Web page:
Swim, Bike and Rerun: A memorable home Olympics in 2012


London 2012 gave six British triathletes the opportunity to race for Olympic glory in front of a home crowd in Hyde Park.

Alistair and Jonathan Brownlee, Stuart Hayes, Lucy Hall, Helen Jenkins and Vicky Holland raced for Team GB, with tens of thousands of spectators turning out to cheer them on.

The London course saw athletes swim 1500m in the Serpentine in Hyde Park before taking on a 40km bike leg around the outside of the park, a route which would see them pass by the Victoria Memorial in front of Buckingham Palace.

Returning to transition next to the Serpentine, athletes would then embark on a 10km run around the lake, finishing in front of the grandstand.

The women’s race was the first to take place on Saturday 4 August. Of the three British athletes in the race, only Helen Jenkins had raced at an Olympics before, with both Holland and Hall making their debuts.

As world number one and reigning ITU World Champion, Jenkins would be battling for one of the top spots in what was a high-class and competitive field.

Hall, at 20 years-of-age, was the youngest athlete in the field and led out of the water. Out of transition and onto the bike leg, she allowed the chase group to catch her up so that she could support Jenkins across the 40km.

This lead group stayed together, and, with T2 complete, 22 athletes headed out onto the run.

Jenkins was at the front of this group and drove them along the run course. A breakaway group of Erin Densham (AUS), Nicola Spirig (SUI), Lisa Norden (SWE), Jenkins and Sarah Groff (USA) emerged to battle it out for the medals.

Onto the final lap and the pace quickened, with Jenkins fading from the group. Spirig (SUI) quickened the pace with the finish line in sight and as they hit the blue carpet, it looked like a three-way sprint between the Swiss, Norden and Densham.

Above: Helen Jenkins' 5th place was the highest female Olympic result for a Team GB triathlete.

Densham dropped off for bronze, with Spirig and Norden racing all the way to the tape. Spirig won it in a photo finish to claim the Olympic crown. Jenkins finished 5th, Holland, who had crashed on the bike, recovered to cross the line in 26th, with Hall coming home in 33rd.

After finishing fifth, Jenkins commented: “I am so grateful to Vicky and Lucy, they put me in the right position, they delivered me to the right place, but I didn’t have the legs on that last lap, the girls who got the medals, they deserved that.” 

A few days later it was the men’s turn to take to the pontoon on the Serpentine. Both Brownlees and Spaniard Javier Gomez were among the pre-race favourites, with all three coming out of the water in the front group after a quick swim of the single lap 1500m course.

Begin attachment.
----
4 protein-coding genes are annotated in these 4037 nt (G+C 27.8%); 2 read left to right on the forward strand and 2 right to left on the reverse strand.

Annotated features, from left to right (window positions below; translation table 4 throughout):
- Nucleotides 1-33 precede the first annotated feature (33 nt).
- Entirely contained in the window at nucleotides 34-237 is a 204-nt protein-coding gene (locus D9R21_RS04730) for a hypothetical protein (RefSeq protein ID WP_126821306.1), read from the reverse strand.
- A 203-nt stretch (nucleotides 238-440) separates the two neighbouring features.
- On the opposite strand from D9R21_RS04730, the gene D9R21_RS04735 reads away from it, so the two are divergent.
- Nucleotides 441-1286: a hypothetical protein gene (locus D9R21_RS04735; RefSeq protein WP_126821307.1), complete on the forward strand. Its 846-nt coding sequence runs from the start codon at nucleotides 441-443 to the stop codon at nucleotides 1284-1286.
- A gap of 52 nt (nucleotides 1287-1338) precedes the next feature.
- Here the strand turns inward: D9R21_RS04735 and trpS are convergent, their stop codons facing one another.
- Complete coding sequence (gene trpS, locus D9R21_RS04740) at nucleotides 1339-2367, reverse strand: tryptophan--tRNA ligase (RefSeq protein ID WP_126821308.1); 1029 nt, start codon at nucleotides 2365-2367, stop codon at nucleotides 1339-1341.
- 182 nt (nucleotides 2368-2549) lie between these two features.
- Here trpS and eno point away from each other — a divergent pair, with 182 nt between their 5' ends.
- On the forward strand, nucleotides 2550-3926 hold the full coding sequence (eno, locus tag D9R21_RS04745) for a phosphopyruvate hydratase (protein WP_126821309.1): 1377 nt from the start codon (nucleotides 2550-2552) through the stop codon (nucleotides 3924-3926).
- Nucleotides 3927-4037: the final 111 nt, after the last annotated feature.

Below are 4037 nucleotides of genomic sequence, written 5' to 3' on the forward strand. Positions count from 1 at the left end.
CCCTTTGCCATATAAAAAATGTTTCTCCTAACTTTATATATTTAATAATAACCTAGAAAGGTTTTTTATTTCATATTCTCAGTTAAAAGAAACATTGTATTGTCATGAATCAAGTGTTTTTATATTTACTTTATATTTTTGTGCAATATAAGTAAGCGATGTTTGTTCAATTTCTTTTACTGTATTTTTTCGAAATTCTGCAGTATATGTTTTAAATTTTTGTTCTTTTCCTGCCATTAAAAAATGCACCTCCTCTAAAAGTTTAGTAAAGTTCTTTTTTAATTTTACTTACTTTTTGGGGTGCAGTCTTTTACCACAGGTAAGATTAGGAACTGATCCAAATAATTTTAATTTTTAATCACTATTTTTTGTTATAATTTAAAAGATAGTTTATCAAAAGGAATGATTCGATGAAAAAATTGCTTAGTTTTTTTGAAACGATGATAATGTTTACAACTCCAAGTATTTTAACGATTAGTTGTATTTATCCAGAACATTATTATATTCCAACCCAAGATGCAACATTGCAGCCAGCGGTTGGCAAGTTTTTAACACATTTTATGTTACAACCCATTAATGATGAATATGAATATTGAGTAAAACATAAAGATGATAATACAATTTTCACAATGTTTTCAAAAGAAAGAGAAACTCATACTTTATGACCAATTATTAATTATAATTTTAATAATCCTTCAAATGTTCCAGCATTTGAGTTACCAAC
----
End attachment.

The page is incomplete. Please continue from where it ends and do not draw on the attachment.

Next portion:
The two brothers were supported by Stuart Hayes to help set a fast pace throughout the bike leg, hoping to tire their competition ahead of the run. A large group kept with them and arrived in T2 together, with the Brownlees once again at the head of the pack.

Jonathan had incurred a 15-second penalty when mounting his bike and, with this in mind, he and Alistair set off to try and create as much of a cushion for him to take that in as possible.

By the end of the first lap, a leading trio of the Brownlees and Gomez (ESP) had created a 17-second lead on the chase group. On the second lap, Alistair and Gomez pushed on in pursuit of gold, with Jonathan unable to keep pace with them but keeping clear of the chase group.

Taking his penalty at the end of the third lap, Jonathan maintained his bronze medal position. Now 32 seconds behind brother Alistair, who had a 5-second lead on Gomez, crucially Jonathan still had a 13-second advantage over fourth place.

Above: Alistair won Britain's first Olympic triathlon gold in London.

Across the final lap, Alistair strode clear of Gomez and, grabbing a Union flag, enjoyed the cheers of the packed grandstand as he took the tape and the Olympic gold medal. Gomez finished with silver, eleven seconds behind, with Jonathan Brownlee taking bronze.

After the race Alistair said: “We made no secret that we wanted to get both of us on the podium today and that’s not an easy thing to do considering Britain’s never won a medal in triathlon. We gave it everything; it shows the strength of training together and pushing each other on all the time.”

He added: “To get two British brothers on the podium, you could not ask for more and, with Stuart Hayes, we really were a team of three. Today we had a plan and we executed it really well." 

You can relive the action by watching the full coverage from both races via the buttons below.

Women's Race Men's Race

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